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Autism is one of the 5 Pervasive

Autism statistics from the U.S. Centers for Disease Control and Prevention (CDC) identify around 1 in 68 American children as on the autism spectrum–a ten-fold increase in prevalence in 40 years. Careful research shows that this increase is only partly explained by improved diagnosis and awareness. Studies also show that autism is four to five times more common among boys than girls. An estimated 1 out of 42 boys and 1 in 189 girls are diagnosed with autism in the United States.

Developmental Disorders

Autism Symptoms


Autism is one of the five pervasive developmental disorders (PDD), which are characterized by widespread abnormalities of social interactions and communication, and severely restricted interests and highly repetitive behavior. These symptoms do not imply sickness, fragility, or emotional disturbance.


Of the five PDD forms, Asperger syndrome is closest to autism in signs and likely causes; Rett syndrome and childhood disintegrative disorder share several signs with autism, but may have unrelated causes; PDD not otherwise specified (PDD-NOS; also called atypical autism) is diagnosed when the criteria are not met for a more specific disorder. Unlike with autism, people with Asperger syndrome have no substantial delay in language development.  The terminology of autism can be bewildering, with autism, Asperger syndrome and PDD-NOS often called the autism spectrum disorders (ASD) or sometimes the autistic disorders, whereas autism itself is often called autistic disorder, childhood autism, or infantile autism.  Autism refers to the classic autistic disorder; in clinical practice, though, autism, ASD, and PDD are often used interchangeably. ASD, in turn, is a subset of the broader autism phenotype, which describes individuals who may not have ASD but do have autistic-like traits, such as avoiding eye contact.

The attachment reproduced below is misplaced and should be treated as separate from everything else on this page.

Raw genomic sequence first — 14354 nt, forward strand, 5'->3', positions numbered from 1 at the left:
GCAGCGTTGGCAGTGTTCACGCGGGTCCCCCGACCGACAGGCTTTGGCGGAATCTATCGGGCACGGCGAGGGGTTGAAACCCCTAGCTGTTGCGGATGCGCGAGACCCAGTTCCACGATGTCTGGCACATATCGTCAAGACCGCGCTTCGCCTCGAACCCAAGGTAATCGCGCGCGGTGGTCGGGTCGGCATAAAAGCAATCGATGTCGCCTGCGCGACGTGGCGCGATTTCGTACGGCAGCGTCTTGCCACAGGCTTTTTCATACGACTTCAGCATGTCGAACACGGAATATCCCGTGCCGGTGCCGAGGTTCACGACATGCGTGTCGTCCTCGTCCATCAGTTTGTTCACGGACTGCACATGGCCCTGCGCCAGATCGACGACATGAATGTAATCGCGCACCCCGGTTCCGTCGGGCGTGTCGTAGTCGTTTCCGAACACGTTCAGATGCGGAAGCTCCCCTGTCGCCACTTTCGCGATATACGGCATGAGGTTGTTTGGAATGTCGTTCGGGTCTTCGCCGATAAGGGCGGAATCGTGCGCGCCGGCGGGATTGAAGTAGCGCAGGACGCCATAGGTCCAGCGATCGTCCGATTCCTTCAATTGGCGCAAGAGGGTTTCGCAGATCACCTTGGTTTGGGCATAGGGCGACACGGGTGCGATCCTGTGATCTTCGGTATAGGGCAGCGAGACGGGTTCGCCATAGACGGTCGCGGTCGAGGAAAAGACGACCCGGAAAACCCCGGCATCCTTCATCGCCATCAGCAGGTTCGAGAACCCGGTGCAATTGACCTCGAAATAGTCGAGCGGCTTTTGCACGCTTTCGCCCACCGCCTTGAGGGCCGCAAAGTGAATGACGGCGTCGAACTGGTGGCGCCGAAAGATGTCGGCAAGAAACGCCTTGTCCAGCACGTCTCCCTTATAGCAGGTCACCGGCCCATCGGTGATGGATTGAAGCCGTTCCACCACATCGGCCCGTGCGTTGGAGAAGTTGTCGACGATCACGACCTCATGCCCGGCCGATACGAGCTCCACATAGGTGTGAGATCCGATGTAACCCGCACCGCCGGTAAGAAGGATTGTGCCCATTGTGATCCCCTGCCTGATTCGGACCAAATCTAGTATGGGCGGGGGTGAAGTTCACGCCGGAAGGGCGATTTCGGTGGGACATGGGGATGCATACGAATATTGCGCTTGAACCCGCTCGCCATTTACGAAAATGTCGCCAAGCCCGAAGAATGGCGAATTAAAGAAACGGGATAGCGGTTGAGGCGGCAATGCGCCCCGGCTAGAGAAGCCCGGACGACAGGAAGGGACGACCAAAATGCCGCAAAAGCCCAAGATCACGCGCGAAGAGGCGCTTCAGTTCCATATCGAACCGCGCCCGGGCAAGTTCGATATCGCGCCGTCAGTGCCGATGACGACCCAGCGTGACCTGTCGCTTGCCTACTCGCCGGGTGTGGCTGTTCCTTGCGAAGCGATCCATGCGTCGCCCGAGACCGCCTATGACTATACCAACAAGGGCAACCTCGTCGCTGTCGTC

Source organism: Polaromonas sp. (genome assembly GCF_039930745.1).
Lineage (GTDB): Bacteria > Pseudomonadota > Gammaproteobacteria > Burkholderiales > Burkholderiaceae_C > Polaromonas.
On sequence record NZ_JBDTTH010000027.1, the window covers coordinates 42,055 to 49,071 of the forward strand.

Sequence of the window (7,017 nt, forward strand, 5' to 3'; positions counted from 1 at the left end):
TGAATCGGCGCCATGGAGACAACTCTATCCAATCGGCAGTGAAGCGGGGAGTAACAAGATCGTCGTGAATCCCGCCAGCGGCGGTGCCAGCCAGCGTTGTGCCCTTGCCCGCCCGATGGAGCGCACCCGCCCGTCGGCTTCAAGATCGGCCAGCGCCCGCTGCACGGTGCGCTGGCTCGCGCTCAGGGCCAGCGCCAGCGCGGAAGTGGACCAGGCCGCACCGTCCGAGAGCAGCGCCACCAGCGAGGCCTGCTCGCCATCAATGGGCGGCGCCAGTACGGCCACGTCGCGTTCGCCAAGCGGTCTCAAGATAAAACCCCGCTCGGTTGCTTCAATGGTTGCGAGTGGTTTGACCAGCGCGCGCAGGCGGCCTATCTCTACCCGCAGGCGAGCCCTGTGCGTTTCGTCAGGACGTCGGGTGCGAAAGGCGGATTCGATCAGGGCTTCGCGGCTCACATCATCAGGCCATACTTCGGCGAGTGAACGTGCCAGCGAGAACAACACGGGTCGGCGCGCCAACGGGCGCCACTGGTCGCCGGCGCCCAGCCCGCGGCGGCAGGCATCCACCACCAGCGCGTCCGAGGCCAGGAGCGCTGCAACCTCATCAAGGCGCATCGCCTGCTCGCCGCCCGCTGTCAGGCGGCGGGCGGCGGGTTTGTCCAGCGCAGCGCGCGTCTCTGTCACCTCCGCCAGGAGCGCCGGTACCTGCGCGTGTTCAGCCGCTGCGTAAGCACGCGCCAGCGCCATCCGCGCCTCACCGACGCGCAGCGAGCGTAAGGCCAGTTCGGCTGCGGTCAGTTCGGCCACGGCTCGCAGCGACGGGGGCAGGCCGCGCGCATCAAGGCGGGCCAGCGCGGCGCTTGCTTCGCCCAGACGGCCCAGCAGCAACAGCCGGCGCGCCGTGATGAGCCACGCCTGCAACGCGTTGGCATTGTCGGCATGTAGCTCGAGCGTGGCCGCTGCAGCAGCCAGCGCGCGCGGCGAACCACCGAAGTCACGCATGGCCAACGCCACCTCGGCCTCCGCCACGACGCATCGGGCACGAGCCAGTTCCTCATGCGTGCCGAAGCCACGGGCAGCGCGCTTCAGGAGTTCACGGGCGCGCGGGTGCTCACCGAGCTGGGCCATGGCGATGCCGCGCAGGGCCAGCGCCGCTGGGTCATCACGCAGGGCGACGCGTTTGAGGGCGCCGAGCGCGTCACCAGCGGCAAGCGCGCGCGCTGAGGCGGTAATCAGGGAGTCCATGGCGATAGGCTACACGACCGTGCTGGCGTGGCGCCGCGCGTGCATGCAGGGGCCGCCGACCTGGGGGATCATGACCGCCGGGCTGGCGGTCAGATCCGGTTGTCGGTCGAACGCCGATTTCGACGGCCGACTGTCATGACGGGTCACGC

Do not try to communicate by pointing or miming

Do not speak as well as other children their age

Make little or no eye contact 

Tend to spin toys or line them up rather than play with them

Show no response when smiled at

Do not use their imagination during play

Are prone to tantrums for no apparent reason

Would rather play alone because they do not interact with other children

Can become unusually attached to objects

impairments in social interaction, communication, and imaginative play prior to age 3 years. There are stereotyped behaviors, interests and activities.

Characterized by impairments in social interactions and the presence of restricted interests and activities, with no clinical significant general delay in language and testing in the range of average to above average intelligence.

Commonly referred to as atypical autism, a diagnosis of PDD-NOS may be made when a child does not meet the criteria for a specified diagnosis, but there is a severe and pervasive impairment in specified behaviors.

A progressive disorder which, to date, has occurred only in girls. Period of normal development and then loss of previously acquired skills, loss of purposeful use of the hands replaced with repetitive hand movements beginning at the age of 1-4 years.

Characterized by normal development for at least the first 2 years, significant loss of previously acquired skills. (American Psychiatric Association 1994)